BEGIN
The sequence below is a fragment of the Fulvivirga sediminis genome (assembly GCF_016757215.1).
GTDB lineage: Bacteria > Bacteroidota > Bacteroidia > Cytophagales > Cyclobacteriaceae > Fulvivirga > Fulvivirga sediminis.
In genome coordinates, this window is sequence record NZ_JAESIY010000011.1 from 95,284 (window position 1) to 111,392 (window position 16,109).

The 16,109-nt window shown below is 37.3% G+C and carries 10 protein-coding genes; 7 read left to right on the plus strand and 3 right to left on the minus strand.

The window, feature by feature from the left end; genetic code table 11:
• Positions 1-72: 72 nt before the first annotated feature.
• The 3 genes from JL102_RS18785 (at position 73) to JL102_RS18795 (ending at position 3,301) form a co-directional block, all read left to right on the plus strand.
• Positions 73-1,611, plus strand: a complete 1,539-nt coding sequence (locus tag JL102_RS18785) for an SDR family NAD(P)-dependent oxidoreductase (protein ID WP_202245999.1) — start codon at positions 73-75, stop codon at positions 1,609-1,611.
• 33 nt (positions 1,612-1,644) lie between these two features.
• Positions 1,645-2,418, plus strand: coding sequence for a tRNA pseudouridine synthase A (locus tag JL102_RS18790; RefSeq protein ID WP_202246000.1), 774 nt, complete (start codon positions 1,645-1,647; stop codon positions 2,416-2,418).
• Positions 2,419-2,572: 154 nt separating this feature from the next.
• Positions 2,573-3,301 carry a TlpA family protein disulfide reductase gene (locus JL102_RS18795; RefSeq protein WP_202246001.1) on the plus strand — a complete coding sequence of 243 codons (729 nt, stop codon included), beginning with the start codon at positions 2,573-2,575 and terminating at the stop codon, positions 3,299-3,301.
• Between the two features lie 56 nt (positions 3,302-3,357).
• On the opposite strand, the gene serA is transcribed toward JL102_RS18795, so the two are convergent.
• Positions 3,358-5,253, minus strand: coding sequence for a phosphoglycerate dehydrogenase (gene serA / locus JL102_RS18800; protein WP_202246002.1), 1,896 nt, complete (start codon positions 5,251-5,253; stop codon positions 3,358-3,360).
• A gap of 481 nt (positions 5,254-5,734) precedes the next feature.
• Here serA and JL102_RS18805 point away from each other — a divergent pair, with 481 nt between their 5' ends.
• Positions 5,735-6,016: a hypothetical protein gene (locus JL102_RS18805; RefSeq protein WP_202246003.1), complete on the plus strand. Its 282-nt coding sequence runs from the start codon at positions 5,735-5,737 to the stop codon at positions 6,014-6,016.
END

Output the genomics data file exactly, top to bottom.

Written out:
The sequence below is a fragment of the Fulvivirga sediminis genome (assembly GCF_016757215.1).
GTDB lineage: Bacteria > Bacteroidota > Bacteroidia > Cytophagales > Cyclobacteriaceae > Fulvivirga > Fulvivirga sediminis.
In genome coordinates, this window is sequence record NZ_JAESIY010000011.1 from 95,284 (window position 1) to 111,392 (window position 16,109).

The 16,109-nt window shown below is 37.3% G+C and carries 10 protein-coding genes; 7 read left to right on the plus strand and 3 right to left on the minus strand.

The window, feature by feature from the left end; genetic code table 11:
• Positions 1-72: 72 nt before the first annotated feature.
• The 3 genes from JL102_RS18785 (at position 73) to JL102_RS18795 (ending at position 3,301) form a co-directional block, all read left to right on the plus strand.
• Positions 73-1,611, plus strand: a complete 1,539-nt coding sequence (locus tag JL102_RS18785) for an SDR family NAD(P)-dependent oxidoreductase (protein ID WP_202245999.1) — start codon at positions 73-75, stop codon at positions 1,609-1,611.
• 33 nt (positions 1,612-1,644) lie between these two features.
• Positions 1,645-2,418, plus strand: coding sequence for a tRNA pseudouridine synthase A (locus tag JL102_RS18790; RefSeq protein ID WP_202246000.1), 774 nt, complete (start codon positions 1,645-1,647; stop codon positions 2,416-2,418).
• Positions 2,419-2,572: 154 nt separating this feature from the next.
• Positions 2,573-3,301 carry a TlpA family protein disulfide reductase gene (locus JL102_RS18795; RefSeq protein WP_202246001.1) on the plus strand — a complete coding sequence of 243 codons (729 nt, stop codon included), beginning with the start codon at positions 2,573-2,575 and terminating at the stop codon, positions 3,299-3,301.
• Between the two features lie 56 nt (positions 3,302-3,357).
• On the opposite strand, the gene serA is transcribed toward JL102_RS18795, so the two are convergent.
• Positions 3,358-5,253, minus strand: coding sequence for a phosphoglycerate dehydrogenase (gene serA / locus JL102_RS18800; protein WP_202246002.1), 1,896 nt, complete (start codon positions 5,251-5,253; stop codon positions 3,358-3,360).
• A gap of 481 nt (positions 5,254-5,734) precedes the next feature.
• Here serA and JL102_RS18805 point away from each other — a divergent pair, with 481 nt between their 5' ends.
• Positions 5,735-6,016: a hypothetical protein gene (locus JL102_RS18805; RefSeq protein WP_202246003.1), complete on the plus strand. Its 282-nt coding sequence runs from the start codon at positions 5,735-5,737 to the stop codon at positions 6,014-6,016.